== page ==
Defence ministry brushes aside concerns about fund crunch, says ‘things are happening’
Defence minister Nirmala Sitharaman dismissed concerns about a possible financial crisis, saying resources are adequate to modernise the armed forces.india Updated: Apr 11, 2018 21:56 IST
The government brushed aside on Wednesday concerns about a looming financial crisis that could cripple India’s combat capabilities, saying “things are happening in the defence ministry” and “resources are adequate” to modernise the armed forces.
Speaking to journalists on the opening day of DefExpo-2018, defence minister Nirmala Sitharaman said the National Democratic Alliance government’s focus was on prioritising weapon purchases that had not progressed during the last 10 to 20 years, and ensuring maximum utilisation of funds.
She was responding to a Hindustan Times query on a recent parliamentary report in which the army had painted a grim picture of how poor budgetary outlay was coming in the way of emergency purchases, procurement of critical ammunition, and the construction of strategic road projects on the Chinese border.
“The parliamentary standing committee on defence has said that (fund crunch) and it has also said a lot more. I wish anyone who is present here has read the entire report. Read the report in full to know what is really happening in MoD,” the minister said at DefExpo-2018, a biennial military systems exhibition being attended by close to 680 Indian and foreign firms.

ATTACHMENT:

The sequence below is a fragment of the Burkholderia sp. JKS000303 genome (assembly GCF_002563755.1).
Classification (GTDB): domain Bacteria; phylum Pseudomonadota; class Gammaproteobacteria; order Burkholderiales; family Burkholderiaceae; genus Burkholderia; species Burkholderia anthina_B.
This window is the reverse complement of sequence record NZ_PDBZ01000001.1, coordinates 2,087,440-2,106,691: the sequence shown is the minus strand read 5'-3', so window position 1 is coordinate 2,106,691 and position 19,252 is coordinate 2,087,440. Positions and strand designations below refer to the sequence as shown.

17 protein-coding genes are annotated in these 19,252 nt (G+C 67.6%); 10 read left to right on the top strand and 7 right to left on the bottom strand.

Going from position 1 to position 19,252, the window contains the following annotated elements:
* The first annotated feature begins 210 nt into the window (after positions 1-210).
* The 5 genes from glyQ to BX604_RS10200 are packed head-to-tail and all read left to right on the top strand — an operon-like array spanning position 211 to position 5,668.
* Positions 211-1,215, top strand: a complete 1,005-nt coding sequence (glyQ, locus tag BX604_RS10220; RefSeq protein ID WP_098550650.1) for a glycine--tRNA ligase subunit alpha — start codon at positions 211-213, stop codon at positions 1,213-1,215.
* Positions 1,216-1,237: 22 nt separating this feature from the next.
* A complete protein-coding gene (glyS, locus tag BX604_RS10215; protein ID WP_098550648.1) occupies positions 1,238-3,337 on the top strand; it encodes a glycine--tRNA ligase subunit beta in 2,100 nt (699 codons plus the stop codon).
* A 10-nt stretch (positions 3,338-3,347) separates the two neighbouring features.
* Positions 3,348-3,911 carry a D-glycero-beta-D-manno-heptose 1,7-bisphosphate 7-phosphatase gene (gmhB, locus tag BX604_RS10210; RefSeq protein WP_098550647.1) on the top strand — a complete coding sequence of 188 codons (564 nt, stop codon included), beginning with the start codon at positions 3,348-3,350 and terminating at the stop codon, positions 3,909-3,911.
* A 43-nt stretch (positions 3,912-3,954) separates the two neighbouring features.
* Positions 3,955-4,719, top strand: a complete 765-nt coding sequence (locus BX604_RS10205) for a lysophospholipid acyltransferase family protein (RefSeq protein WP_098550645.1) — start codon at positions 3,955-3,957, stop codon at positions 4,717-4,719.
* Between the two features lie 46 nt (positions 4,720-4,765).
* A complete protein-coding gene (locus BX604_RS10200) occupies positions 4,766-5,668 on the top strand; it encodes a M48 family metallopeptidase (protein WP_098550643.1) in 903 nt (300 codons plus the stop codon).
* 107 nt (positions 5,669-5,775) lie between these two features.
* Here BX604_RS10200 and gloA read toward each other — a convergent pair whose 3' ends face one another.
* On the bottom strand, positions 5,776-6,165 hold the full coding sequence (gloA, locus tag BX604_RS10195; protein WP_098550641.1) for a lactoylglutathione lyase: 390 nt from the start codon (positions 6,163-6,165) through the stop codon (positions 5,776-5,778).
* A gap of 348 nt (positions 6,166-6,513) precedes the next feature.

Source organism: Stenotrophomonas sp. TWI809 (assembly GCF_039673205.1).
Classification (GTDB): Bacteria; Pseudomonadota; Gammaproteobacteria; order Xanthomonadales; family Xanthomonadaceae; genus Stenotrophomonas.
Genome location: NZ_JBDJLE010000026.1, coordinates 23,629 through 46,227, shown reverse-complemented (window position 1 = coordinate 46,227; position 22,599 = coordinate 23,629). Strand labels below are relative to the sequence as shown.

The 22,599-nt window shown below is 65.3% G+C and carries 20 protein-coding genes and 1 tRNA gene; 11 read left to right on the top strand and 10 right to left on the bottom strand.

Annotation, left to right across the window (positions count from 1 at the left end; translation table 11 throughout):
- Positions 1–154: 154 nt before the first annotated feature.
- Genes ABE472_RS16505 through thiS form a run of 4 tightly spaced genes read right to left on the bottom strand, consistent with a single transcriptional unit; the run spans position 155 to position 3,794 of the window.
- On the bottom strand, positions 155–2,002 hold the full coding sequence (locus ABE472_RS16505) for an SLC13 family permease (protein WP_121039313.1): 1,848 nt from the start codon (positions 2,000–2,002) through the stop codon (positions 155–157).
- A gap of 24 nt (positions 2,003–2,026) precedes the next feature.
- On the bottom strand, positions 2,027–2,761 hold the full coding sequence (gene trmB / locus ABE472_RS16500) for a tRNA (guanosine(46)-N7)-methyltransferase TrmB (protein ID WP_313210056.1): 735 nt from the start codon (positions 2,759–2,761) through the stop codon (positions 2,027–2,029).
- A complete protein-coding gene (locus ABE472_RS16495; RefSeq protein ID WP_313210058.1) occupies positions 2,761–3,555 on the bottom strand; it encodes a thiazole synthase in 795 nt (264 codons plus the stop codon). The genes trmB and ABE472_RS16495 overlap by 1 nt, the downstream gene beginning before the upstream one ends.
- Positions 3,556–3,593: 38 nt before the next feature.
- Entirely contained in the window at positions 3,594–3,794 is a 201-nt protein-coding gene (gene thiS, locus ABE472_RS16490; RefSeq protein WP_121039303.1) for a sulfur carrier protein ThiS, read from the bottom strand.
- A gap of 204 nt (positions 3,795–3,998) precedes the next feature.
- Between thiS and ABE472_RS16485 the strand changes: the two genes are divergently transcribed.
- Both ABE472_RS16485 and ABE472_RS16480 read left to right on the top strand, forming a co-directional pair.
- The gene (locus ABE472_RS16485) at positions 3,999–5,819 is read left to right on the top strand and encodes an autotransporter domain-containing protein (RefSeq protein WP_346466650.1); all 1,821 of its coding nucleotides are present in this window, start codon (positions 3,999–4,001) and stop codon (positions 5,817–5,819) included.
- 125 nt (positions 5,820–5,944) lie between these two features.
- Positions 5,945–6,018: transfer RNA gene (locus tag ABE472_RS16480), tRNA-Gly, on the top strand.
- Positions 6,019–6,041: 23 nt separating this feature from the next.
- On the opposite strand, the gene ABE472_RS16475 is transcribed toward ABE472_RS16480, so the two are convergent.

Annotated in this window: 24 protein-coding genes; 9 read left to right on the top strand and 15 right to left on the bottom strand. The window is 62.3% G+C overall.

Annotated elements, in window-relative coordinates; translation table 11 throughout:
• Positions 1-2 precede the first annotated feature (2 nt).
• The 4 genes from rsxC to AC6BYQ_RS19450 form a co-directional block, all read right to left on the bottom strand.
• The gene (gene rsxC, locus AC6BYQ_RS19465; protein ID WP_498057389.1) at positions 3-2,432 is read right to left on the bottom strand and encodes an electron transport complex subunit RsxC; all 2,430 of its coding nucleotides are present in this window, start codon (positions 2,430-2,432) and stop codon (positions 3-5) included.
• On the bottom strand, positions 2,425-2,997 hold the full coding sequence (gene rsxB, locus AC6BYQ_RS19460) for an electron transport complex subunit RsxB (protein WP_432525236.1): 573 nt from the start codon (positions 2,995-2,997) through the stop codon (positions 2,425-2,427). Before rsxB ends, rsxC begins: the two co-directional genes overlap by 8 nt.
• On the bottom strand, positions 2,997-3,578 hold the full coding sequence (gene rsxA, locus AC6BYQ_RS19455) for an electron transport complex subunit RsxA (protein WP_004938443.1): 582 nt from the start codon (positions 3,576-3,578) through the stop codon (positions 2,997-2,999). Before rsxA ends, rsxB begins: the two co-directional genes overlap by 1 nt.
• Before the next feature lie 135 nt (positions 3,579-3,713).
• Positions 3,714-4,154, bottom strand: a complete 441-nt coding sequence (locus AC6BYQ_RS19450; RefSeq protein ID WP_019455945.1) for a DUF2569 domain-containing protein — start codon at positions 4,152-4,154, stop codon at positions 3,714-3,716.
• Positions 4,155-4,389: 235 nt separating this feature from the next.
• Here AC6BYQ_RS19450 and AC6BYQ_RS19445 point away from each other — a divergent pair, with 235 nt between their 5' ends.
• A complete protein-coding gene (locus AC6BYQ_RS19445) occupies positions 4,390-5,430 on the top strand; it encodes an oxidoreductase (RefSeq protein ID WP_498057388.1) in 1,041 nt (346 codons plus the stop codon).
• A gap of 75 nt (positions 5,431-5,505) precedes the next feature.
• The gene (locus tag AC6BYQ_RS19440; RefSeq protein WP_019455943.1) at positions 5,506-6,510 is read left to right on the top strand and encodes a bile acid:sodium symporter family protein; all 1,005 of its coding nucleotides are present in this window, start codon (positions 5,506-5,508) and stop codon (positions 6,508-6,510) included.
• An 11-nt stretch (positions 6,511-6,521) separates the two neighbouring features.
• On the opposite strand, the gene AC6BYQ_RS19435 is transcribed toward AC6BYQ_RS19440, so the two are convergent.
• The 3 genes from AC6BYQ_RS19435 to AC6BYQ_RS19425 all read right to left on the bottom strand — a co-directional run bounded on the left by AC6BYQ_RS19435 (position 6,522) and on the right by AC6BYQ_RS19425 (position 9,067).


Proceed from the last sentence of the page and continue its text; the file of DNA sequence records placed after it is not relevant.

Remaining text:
She said the ministry had just signed a Rs 639-crore contract with an Indian firm for supplying 1.86 lakh bullet proof jackets to the army, and progress on that project wasn’t made after the panel tabled its report in Parliament in March. The panel looks at the defence ministry’s functioning and consists of MPs from different political parties.
“I want to remove doubts in anyone’s mind that nothing is happening in the ministry,” she said.
The army had told the panel that even as neighbouring China and Pakistan were modernising their militaries at a lightning pace, lack of resources was hurting the force at a time it should be prepared for a two-front war.
Army vice chief Lieutenant General Sarath Chand told the panel that Budget 2018-19 had dashed the army’s hopes and overall shortage under the capital head stood at Rs 12,296 crore.
Responding to another question on the military’s budget and how it has been on the decline measured against India’s gross domestic product (GDP), defence secretary Sanjay Mitra said, “Let me assure you resources are adequate at this point of time. Nearly 33% of the government’s capital expenditure is reserved for defence.”
In February, India allocated Rs 2.95 lakh crore for military spending during 2018-19, a modest hike of 7.8% over last year’s budget of Rs 2.74 lakh crore. The budget includes a capital outlay of Rs 99,563 crore for buying new weapons and systems, up from Rs 86,488 crore.
The budget breached the Rs 4 lakh crore-mark factoring in defence pensions (Rs 1.08 lakh crore). The pension outlay exceeds capital expenditure. This year the budget has slipped to a mere 1.57% of the GDP.